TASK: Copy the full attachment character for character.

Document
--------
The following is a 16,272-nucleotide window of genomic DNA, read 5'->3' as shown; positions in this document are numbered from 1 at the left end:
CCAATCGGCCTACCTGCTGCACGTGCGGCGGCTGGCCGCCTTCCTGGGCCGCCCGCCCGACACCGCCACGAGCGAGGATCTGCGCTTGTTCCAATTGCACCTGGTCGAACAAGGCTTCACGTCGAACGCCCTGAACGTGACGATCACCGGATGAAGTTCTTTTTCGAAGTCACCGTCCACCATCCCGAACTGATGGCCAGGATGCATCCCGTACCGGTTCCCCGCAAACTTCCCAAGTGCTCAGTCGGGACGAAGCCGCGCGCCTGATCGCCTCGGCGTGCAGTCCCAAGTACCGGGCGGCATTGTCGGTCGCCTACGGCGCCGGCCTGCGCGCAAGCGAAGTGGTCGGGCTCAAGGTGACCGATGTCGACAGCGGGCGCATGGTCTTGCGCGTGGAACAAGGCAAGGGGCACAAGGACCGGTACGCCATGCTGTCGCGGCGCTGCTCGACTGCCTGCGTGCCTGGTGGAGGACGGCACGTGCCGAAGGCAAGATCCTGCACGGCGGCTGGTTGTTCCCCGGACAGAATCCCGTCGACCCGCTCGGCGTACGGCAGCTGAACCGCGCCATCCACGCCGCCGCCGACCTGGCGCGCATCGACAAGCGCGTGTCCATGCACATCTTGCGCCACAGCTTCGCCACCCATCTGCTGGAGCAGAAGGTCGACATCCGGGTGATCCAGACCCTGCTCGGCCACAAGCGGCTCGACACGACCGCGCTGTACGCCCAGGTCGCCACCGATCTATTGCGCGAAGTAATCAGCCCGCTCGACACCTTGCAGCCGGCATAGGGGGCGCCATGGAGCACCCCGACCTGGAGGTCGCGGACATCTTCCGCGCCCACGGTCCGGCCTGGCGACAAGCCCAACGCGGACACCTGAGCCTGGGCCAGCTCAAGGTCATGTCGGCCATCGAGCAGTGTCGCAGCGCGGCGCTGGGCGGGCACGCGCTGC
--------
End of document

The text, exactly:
The following is a 16,272-nucleotide window of genomic DNA, read 5'->3' as shown; positions in this document are numbered from 1 at the left end:
CCAATCGGCCTACCTGCTGCACGTGCGGCGGCTGGCCGCCTTCCTGGGCCGCCCGCCCGACACCGCCACGAGCGAGGATCTGCGCTTGTTCCAATTGCACCTGGTCGAACAAGGCTTCACGTCGAACGCCCTGAACGTGACGATCACCGGATGAAGTTCTTTTTCGAAGTCACCGTCCACCATCCCGAACTGATGGCCAGGATGCATCCCGTACCGGTTCCCCGCAAACTTCCCAAGTGCTCAGTCGGGACGAAGCCGCGCGCCTGATCGCCTCGGCGTGCAGTCCCAAGTACCGGGCGGCATTGTCGGTCGCCTACGGCGCCGGCCTGCGCGCAAGCGAAGTGGTCGGGCTCAAGGTGACCGATGTCGACAGCGGGCGCATGGTCTTGCGCGTGGAACAAGGCAAGGGGCACAAGGACCGGTACGCCATGCTGTCGCGGCGCTGCTCGACTGCCTGCGTGCCTGGTGGAGGACGGCACGTGCCGAAGGCAAGATCCTGCACGGCGGCTGGTTGTTCCCCGGACAGAATCCCGTCGACCCGCTCGGCGTACGGCAGCTGAACCGCGCCATCCACGCCGCCGCCGACCTGGCGCGCATCGACAAGCGCGTGTCCATGCACATCTTGCGCCACAGCTTCGCCACCCATCTGCTGGAGCAGAAGGTCGACATCCGGGTGATCCAGACCCTGCTCGGCCACAAGCGGCTCGACACGACCGCGCTGTACGCCCAGGTCGCCACCGATCTATTGCGCGAAGTAATCAGCCCGCTCGACACCTTGCAGCCGGCATAGGGGGCGCCATGGAGCACCCCGACCTGGAGGTCGCGGACATCTTCCGCGCCCACGGTCCGGCCTGGCGACAAGCCCAACGCGGACACCTGAGCCTGGGCCAGCTCAAGGTCATGTCGGCCATCGAGCAGTGTCGCAGCGCGGCGCTGGGCGGGCACGCGCTGC